1. Don’t innovate for innovation’s sake. All efforts at innovation should be in pursuit of a compelling reason. Further, that compelling reason should align with a foundation’s mission and vision. While funding a new app may sound fun, if the new app doesn’t directly impact an audience or issue you’ve targeted, leave it to someone else. 2. Innovation doesn’t have to be a big deal. Effective innovations can be small but brilliant internal changes. For example, redefining a grant process with the grantee in mind instead of staff. It can also be as simple as an effort to shift perspective and look at your work from the outside in. 3. Innovation doesn’t happen in a vacuum. Funders who innovate almost … Continue reading Innovation and Philanthropy: It Doesn’t Have to be Complicated!
On a recent trip to Mexico City, I was delighted to find a Starbucks right next door to my hotel. For a moment, I felt sort of guilty that I was being an imperialist coffee drinker and that I should go find an amazing Mexican coffee experience to try. But a quick gut check proved the opposite: I was jet lagged from an ill-advised red eye flight from San Francisco, and my priority was caffeine in the form of coffee that I could depend on. I like Starbucks’ Pikes Place blend and I needed the comfort and reliability of its consistent quality. A few weeks later, I was walking in Palo Alto to — you guessed it — a Starbucks. I walked … Continue reading Why Consistent Quality is Key to Your Philanthropic Relationships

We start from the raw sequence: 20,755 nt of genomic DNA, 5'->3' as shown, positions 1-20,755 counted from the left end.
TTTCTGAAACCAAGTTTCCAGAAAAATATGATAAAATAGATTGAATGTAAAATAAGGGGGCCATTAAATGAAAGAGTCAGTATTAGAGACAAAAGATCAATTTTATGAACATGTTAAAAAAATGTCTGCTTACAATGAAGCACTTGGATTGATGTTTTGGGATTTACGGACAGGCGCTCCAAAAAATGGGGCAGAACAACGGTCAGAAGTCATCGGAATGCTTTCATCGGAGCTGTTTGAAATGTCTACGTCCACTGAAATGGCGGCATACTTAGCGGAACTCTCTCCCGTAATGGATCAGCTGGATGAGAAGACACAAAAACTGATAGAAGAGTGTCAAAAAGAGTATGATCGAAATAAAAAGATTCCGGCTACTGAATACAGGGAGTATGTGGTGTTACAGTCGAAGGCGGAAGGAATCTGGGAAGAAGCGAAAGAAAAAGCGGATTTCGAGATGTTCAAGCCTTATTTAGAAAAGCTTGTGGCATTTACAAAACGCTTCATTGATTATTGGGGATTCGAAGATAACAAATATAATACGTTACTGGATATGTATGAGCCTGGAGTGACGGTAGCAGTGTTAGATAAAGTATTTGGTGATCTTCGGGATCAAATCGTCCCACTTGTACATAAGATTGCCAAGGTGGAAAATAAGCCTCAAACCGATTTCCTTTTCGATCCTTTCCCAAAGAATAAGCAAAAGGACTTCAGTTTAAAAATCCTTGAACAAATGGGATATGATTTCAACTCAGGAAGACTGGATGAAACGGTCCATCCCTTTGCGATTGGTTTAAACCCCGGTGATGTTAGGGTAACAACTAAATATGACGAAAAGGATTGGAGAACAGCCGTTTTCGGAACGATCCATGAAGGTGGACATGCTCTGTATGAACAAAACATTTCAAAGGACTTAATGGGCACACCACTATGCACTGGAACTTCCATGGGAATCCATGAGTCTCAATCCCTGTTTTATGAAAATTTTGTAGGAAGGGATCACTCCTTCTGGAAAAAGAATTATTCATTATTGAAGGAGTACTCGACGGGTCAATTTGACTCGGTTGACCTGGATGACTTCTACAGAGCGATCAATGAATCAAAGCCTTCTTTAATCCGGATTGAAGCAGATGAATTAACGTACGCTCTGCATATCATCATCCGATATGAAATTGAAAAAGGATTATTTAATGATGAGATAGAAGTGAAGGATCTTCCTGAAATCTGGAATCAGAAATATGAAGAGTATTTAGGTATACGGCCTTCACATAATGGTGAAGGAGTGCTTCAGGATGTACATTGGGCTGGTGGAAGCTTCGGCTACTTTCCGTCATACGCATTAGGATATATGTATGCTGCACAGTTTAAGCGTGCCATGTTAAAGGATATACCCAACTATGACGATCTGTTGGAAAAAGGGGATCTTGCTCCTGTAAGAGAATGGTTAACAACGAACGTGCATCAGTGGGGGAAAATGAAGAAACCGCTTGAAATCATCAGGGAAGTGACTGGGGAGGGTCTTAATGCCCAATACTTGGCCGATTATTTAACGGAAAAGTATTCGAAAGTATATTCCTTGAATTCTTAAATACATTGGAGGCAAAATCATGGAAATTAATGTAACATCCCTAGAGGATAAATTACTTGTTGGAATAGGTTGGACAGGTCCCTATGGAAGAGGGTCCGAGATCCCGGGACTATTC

Call ‘em what you want – in my 18 years advising foundations and philanthropists I’ve seen the terms “regional association of grantmakers,” “funder networks,” “affinity groups,” “philanthropy communities,” and more – and now the new term is “philanthropy-serving organization” (PSO). Whatever you call it, the value is timeless – bringing funders of similar interests, types, sizes, and/or geographic locations together to network and learn from each other. In my work advising foundation CEOs, I’ve noticed that as leaders transition to new roles and move to new organizations, and as foundation priorities and grantmaking strategies evolve, many funders fail to take advantage of – and sometimes fail to even notice – PSOs that might meet their evolving needs. For example: Consider … Continue reading There’s a Philanthropy-Serving Organization for That!